The University implemented a policy that prohibited smoking, vaping, and other smokeless tobacco products in all indoor and outdoor areas on the campus on Saturday, Jan. 1.
“This initiative applies to all students, faculty, staff, visitors, contractors, and other persons on campus, regardless of the purpose of their visit,” the WesWell policy FAQ reads. “All members of the Wesleyan community share the responsibility to respect this policy. The goal of this initiative is to be educational, supportive, and engaging to encourage individuals who use tobacco and vape products to quit. Through continued peer support and voluntary compliance, the goal remains to foster behavior and culture change over time.”
According to WesWell Alcohol and Other Drug Specialist September Johnson, the University’s new designation as tobacco and vape free is intended to emphasize the health benefits of quitting smoking. The University has been working on the policy for the past year, with Johnson emphasizing that the initiative was a collective effort by students and staff.
“Representatives from WesWell, Residential Life, Athletics, Human Resources, Facilities, Bon Appetit, CAPS [Counseling and Psychological Services], and more were on the committee that helped implement this policy,” Johnson wrote in an email to The Argus. “Throughout the development of this policy, student input and feedback, from athletes, student staff from Residential Life, [Wesleyan Student Assembly (WSA)], a student town hall, and more, was utilized to help shape the language of the policy, ideas for supportive resources, and how to make this policy as equitable as possible.”
According to Johnson, the University decided to label the new policy as “tobacco and vape free” instead of the more general “smoke free” to differentiate it from the University’s existing Drug and Alcohol policy, which prohibits students and employees from unlawfully possessing, using, or distributing illicit drugs—including alcohol—while on campus.
“The tobacco and vape free policy only applies to nicotine-based products,” Johnson wrote. “Other substances that could be smoked would fall under the [U]niversity’s alcohol and other drug policy. Smoke was not included in the tobacco and vape free policy to try to limit and minimize any confusion surrounding the two policies.”
Before this, the University’s generalized smoking policy allowed smoking on campus as long as individuals were 20 feet from building entrances. The new tobacco and vape free policy bans tobacco and vape products on campus entirely.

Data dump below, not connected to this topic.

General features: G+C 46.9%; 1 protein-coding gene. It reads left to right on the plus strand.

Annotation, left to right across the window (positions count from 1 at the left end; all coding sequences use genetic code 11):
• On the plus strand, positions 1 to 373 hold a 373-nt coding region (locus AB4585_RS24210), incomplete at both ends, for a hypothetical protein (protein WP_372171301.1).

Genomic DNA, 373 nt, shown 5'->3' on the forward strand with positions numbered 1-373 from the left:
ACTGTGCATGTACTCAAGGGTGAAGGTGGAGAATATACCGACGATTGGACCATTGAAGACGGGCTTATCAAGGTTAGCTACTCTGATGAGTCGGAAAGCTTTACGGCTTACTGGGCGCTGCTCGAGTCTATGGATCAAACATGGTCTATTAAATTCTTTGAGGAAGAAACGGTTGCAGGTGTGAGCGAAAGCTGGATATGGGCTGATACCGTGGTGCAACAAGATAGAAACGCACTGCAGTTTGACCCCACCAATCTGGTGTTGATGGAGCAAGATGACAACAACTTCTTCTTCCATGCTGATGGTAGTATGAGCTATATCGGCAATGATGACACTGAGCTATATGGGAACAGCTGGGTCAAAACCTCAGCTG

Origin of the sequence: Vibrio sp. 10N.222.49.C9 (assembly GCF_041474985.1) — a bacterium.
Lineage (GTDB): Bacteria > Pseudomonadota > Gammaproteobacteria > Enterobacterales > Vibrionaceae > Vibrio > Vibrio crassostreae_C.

“The tobacco and vape free policy does not allow tobacco or nicotine-based vape products anywhere on Wesleyan property and applies to all students, faculty, staff, visitors, contractors, and other persons on campus, regardless of the purpose of their visit,” Johnson wrote.
This policy is intended to improve student access to resources for quitting, including free nicotine gum and patches on campus from WesWell. WSA Senator Ruby Clarke ’24 explained that this is primarily because colleges or universities with tobacco and vape free products are granted funding to purchase these items.
“If you make your campus a tobacco free campus, then…you get that funding which is then used for nicotine cessation materials…which is why it’s free,” Clarke said. “Sometimes they can be really expensive…It really depends on your health insurance and where you are, and even whether you’re insured…Obviously you need to be able to have those things if you want to try and use them to get off and that’s why it’s really valuable that Wesleyan has those here.”
When deciding on the parameters of the policy, the student health committee prioritized a non-punitive approach. WSA Senator and member of the Student Health Committee Molly Connolly-Ungar ’25 explained that the policy is not meant to punish students but rather to encourage those who want to stop smoking to understand how and where they can find resources.
“[Public Safety (PSafe)] isn’t gonna approach you and give you points for smoking,” Connolly-Ungar said. “There shouldn’t be any punishment for smoking, [be]cause obviously it’s not…an easy thing to quit and we want to respect that…The administration understands that.”
Although the policy does not directly mandate punitive action, Clarke expressed concerns that the policy could unintentionally increase punitive action by increasing investigations by PSafe.
“Even if this policy is supposed to be non-punitive, there is the potential that it will increase punitive actions against people,” Clarke said. “So I think that’s definitely something that we on the WSA are looking at…because I think it could be a little bit duplicitous to call it…a completely non-punitive thing when in reality it is increasing interactions with PSafe.”
Connolly-Ungar and Clarke believe that this policy is unlikely to have an immediate effect on students because it will not be enforced by punitive action. However, they hope that in the long term, more students will have quit smoking because of the increased access to resources supporting them.
“The hope is that further down the line…there will be less smoking related to the policy,” Connolly-Ungar said. “They’re looking to…promote the resources that they have…. I think it would be great for people to be aware of what Wesleyan can do to support students.”
“The supportive and educational approach Wesleyan is taking to this policy will help bolster our community of care and set us up for a healthier living, learning, and working environment,” Johnson said. “Anyone interested in cessation support can contact me and I would be happy to help.”
Molly Connolly-Ungar is a Copy Editor for The Argus.
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